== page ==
Smaranda Muresan
Smaranda Muresan
Columbia University
Talk Title : Knowledge-enhanced Text Generation: The Curious Case of Figurative Language and Argumentation

Research in computational models for understanding figurative language and argumentation has seen a lot of progress in recent years. However, generation models for these tasks have been under-explored. There are two main challenges we have to address to make progress in this space: 1) the need to model common sense and/or connotative knowledge required for these tasks; and 2) the lack of large training data. I will present some of our recent work on knowledge-enhanced text generation for figurative language such as metaphor and simile, as well as argument reframing and enthymeme reconstruction. I will conclude by discussing opportunities and remaining challenges for incorporating knowledge in neural text generation systems.

Speaker Bio: Smaranda Muresan is a Research Scientist at the Data Science Institute and the Department of Computer Science at Columbia University and an Amazon Scholar. Before joining Columbia, she was a faculty member in the School of Communication and Information at Rutgers University where she co-founded the Laboratory for the Study of Applied Language Technologies and Society. At Rutgers, she was the recipient of the Distinguished Achievements in Research Award. Her research interests are in computational semantics and discourse, particularly figurative language understanding and generation, argument mining and generation, and fact-checking. Most recently, she has been interested in applying NLP to education and public health, as well as in building NLP technologies for low resource languages. She received best papers awards at SIGDIAL 2017 and ACL 2018 (short paper). She is currently serving as a board member of the North American Chapter of the Association for Computational Linguistics (NAACL) and will serve as a Program Co-Chair for ACL 2022.

Jonathan Berant
Jonathan Berant
Tel Aviv University / Allen Inst. of AI
Talk Title : Neuro-symbolic models for understanding complex questions

Questions that require integrating information over multiple pieces of information are important both from an applicative point-of-view, as such questions naturally arise in real life, and from a scientific point-of-view, as they allow us to test the reasoning abilities of our models. In this talk, I will describe symbolic representations for complex questions and will demonstrate their utility for multiple purposes. First, for improving compositional generalization, that is, the ability of question answering models to handle new compositions that did not occur at training time. Second, for achieving faithfulness, that is, for validating that the computation performed by a neural model indeed corresponds to our human intuitions. Last, for evaluation and robustness, that is, to automatically generate synthetic examples that evaluate and can improve model robustness.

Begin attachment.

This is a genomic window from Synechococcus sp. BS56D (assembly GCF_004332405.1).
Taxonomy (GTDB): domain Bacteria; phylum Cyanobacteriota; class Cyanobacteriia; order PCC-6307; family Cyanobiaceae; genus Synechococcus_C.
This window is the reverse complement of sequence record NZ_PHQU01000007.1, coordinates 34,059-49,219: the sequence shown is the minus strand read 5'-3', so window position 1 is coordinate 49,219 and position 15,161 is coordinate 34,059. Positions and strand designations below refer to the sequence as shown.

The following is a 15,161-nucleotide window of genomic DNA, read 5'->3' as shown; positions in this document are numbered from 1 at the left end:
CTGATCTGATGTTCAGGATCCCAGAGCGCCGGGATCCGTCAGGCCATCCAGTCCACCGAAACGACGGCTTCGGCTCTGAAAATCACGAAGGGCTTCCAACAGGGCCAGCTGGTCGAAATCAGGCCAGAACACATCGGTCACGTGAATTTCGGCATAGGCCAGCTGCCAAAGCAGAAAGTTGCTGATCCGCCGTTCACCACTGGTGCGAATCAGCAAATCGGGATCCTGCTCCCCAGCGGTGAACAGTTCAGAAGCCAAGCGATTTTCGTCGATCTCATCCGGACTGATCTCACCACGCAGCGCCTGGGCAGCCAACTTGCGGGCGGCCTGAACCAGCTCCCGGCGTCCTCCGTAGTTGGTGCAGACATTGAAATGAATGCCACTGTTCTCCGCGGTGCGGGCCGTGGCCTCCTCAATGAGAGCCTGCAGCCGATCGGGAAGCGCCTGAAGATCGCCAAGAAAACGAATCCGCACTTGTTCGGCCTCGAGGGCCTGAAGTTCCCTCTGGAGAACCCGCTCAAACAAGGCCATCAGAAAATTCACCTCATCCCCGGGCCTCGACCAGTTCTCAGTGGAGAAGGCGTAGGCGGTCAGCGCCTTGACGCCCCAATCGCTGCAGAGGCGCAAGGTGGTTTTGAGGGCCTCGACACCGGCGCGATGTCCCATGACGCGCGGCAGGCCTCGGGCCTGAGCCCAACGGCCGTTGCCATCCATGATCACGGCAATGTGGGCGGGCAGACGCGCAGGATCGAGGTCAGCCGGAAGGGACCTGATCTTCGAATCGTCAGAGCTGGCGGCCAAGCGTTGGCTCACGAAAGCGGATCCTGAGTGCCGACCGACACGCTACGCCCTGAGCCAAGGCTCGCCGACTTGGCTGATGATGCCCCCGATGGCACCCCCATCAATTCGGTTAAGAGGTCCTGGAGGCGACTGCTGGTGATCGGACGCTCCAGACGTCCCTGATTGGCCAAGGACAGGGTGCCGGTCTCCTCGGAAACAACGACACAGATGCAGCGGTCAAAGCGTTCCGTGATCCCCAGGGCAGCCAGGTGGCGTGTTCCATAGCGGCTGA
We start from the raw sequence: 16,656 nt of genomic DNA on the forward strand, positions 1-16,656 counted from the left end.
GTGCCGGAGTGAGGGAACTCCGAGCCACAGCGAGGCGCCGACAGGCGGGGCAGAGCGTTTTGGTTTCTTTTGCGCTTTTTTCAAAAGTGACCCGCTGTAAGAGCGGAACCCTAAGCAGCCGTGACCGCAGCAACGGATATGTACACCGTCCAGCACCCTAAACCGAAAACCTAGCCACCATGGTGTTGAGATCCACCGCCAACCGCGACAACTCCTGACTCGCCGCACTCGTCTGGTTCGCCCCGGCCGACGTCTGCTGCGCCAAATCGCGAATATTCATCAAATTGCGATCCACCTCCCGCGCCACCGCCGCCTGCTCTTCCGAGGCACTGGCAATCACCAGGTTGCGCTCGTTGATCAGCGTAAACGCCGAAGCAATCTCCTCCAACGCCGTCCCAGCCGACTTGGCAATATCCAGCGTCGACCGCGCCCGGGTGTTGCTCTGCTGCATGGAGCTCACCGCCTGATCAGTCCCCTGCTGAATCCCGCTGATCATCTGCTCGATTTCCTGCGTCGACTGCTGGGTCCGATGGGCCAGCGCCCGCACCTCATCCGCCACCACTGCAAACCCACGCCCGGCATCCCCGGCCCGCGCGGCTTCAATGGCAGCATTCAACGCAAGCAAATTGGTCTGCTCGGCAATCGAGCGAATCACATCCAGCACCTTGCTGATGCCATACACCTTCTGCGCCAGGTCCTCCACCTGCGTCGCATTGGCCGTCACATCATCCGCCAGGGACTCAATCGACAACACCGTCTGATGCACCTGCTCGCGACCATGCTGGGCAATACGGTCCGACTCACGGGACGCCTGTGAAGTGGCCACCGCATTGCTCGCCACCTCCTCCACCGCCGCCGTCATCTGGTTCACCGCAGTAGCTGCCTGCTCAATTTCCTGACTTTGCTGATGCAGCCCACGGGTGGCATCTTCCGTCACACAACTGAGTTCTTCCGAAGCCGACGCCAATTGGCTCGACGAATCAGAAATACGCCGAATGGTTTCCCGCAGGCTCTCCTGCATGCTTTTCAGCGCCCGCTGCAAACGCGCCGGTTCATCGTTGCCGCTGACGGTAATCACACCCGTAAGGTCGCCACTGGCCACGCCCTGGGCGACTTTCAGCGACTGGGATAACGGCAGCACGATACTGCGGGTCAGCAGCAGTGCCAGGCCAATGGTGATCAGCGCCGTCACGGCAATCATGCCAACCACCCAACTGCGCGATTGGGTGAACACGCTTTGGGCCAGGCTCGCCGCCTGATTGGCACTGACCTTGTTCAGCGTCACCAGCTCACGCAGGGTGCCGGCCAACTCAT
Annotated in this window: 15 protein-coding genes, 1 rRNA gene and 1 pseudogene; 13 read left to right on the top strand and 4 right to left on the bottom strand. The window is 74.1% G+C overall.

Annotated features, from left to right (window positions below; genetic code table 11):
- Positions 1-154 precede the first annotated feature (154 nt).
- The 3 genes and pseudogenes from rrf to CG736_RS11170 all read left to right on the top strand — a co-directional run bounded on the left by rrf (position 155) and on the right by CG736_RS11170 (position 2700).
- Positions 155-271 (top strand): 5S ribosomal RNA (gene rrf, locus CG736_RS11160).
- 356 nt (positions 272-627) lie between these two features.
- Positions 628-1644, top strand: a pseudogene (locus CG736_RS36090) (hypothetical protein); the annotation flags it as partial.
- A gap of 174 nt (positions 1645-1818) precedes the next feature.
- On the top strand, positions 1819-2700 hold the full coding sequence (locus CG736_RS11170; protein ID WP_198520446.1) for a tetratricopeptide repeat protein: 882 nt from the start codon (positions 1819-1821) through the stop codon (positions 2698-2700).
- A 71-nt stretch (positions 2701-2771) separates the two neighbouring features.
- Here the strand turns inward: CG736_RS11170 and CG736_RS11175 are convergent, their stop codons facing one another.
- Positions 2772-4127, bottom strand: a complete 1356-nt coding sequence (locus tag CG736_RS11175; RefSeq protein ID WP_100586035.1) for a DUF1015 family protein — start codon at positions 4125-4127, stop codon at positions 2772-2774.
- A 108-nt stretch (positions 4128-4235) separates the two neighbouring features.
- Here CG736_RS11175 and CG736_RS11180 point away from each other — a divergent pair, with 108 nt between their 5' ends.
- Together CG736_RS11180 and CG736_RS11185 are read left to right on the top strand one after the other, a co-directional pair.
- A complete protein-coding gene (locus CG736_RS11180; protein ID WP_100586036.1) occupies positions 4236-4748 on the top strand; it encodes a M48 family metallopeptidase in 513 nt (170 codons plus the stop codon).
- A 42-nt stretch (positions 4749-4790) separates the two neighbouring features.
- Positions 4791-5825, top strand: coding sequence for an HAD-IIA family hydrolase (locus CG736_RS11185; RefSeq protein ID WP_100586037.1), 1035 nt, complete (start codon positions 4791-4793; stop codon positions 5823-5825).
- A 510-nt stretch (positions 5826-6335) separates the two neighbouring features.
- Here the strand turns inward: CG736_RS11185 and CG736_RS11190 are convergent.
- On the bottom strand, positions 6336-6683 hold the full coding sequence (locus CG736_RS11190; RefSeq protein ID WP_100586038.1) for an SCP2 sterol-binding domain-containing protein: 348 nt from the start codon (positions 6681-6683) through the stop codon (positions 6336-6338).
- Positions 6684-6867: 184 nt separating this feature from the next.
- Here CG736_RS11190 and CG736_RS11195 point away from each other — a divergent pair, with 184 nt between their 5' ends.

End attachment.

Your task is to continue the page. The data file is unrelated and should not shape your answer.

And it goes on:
Speaker Bio: Jonathan Berant is an associate professor at the School of Computer Science at Tel Aviv University and a research scientist at The Allen Institute for AI. Jonathan earned a Ph.D. in Computer Science at Tel-Aviv University, under the supervision of Prof. Ido Dagan. Jonathan was a post-doctoral fellow at Stanford University, working with Prof. Christopher Manning and Prof. Percy Liang, and subsequently a post-doctoral fellow at Google Research, Mountain View. Jonathan Received several awards and fellowships including The Rothschild fellowship, The ACL 2011 best student paper award, EMNLP 2014 best paper award, and NAACL 2019 best resource paper award, as well as several honorable mentions. Jonathan is currently an ERC grantee.

Antoine Bosselut
Antoine Bosselut
Stanford University
Talk Title : Symbolic Scaffolds for Neural Commonsense Representation and Reasoning
Situations described using natural language are richer than what humans explicitly communicate. For example, the sentence "She pumped her fist" connotes many potential auspicious causes. For machines to understand natural language, they must be able to make commonsense inferences about explicitly stated information. However, current NLP systems lack the ability to ground the situations they encounter to relevant world knowledge. Moreover, they struggle to reason over available facts to robustly generalize to future unseen events. In this talk, I will describe efforts at measuring the degree of commonsense knowledge already encoded by large-scale language models, and discuss how this understanding motivates the design of commonsense reasoning interfaces for NLP systems

Speaker Bio: Antoine Bosselut is a Postdoctoral Scholar at Stanford University and a Young Investigator at the Allen Institute for AI (AI2). He will join the École Polytechnique Fédéral de Lausanne (EPFL) as an Assistant Professor in 2021. He received his PhD at the University of Washington in 2020. He was recently named as one of the Forbes 30 under 30 list for Science and Healthcare. His research is on building knowledge-aware NLP systems, specializing in commonsense representation and reasoning.

Program Committee

Arun Iyer, Microsoft Research India
Aws Albarghouthi, University of Wisconsin-Madison
Chandra Bhagavatula, AI2
Charles Sutton, Google Brain
Kartik Talamadapula, IBM Research
Leon Weber, Humboldt University of Berlin
Matko Bošnjak, UCL
Robin Manhaeve, KU Leuven
Thomas Demeester, Ghent University